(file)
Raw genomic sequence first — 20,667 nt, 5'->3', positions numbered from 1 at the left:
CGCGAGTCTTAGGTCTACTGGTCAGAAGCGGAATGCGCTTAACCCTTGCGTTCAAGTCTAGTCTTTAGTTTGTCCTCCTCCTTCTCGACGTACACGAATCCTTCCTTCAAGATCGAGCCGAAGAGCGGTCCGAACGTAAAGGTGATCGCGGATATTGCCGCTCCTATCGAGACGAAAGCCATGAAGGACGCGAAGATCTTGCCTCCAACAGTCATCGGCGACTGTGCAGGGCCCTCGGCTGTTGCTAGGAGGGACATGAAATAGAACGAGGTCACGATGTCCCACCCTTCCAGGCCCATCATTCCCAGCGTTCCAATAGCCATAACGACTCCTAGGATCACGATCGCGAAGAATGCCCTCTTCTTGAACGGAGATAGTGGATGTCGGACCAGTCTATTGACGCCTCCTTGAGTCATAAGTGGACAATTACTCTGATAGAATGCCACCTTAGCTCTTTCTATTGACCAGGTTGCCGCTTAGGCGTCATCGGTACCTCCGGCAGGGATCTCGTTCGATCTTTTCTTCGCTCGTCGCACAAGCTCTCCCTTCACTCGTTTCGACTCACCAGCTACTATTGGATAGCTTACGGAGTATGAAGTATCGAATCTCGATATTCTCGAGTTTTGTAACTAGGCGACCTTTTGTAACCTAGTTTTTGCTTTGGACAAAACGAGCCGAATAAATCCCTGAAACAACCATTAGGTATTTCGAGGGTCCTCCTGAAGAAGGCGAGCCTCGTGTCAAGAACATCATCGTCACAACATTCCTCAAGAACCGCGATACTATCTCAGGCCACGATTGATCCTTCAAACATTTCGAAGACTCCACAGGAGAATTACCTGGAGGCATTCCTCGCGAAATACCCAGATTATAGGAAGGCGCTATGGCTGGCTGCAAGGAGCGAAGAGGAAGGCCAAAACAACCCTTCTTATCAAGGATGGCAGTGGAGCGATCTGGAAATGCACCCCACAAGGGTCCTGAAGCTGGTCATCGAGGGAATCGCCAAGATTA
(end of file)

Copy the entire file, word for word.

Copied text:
Raw genomic sequence first — 20,667 nt, 5'->3', positions numbered from 1 at the left:
CGCGAGTCTTAGGTCTACTGGTCAGAAGCGGAATGCGCTTAACCCTTGCGTTCAAGTCTAGTCTTTAGTTTGTCCTCCTCCTTCTCGACGTACACGAATCCTTCCTTCAAGATCGAGCCGAAGAGCGGTCCGAACGTAAAGGTGATCGCGGATATTGCCGCTCCTATCGAGACGAAAGCCATGAAGGACGCGAAGATCTTGCCTCCAACAGTCATCGGCGACTGTGCAGGGCCCTCGGCTGTTGCTAGGAGGGACATGAAATAGAACGAGGTCACGATGTCCCACCCTTCCAGGCCCATCATTCCCAGCGTTCCAATAGCCATAACGACTCCTAGGATCACGATCGCGAAGAATGCCCTCTTCTTGAACGGAGATAGTGGATGTCGGACCAGTCTATTGACGCCTCCTTGAGTCATAAGTGGACAATTACTCTGATAGAATGCCACCTTAGCTCTTTCTATTGACCAGGTTGCCGCTTAGGCGTCATCGGTACCTCCGGCAGGGATCTCGTTCGATCTTTTCTTCGCTCGTCGCACAAGCTCTCCCTTCACTCGTTTCGACTCACCAGCTACTATTGGATAGCTTACGGAGTATGAAGTATCGAATCTCGATATTCTCGAGTTTTGTAACTAGGCGACCTTTTGTAACCTAGTTTTTGCTTTGGACAAAACGAGCCGAATAAATCCCTGAAACAACCATTAGGTATTTCGAGGGTCCTCCTGAAGAAGGCGAGCCTCGTGTCAAGAACATCATCGTCACAACATTCCTCAAGAACCGCGATACTATCTCAGGCCACGATTGATCCTTCAAACATTTCGAAGACTCCACAGGAGAATTACCTGGAGGCATTCCTCGCGAAATACCCAGATTATAGGAAGGCGCTATGGCTGGCTGCAAGGAGCGAAGAGGAAGGCCAAAACAACCCTTCTTATCAAGGATGGCAGTGGAGCGATCTGGAAATGCACCCCACAAGGGTCCTGAAGCTGGTCATCGAGGGAATCGCCAAGATTA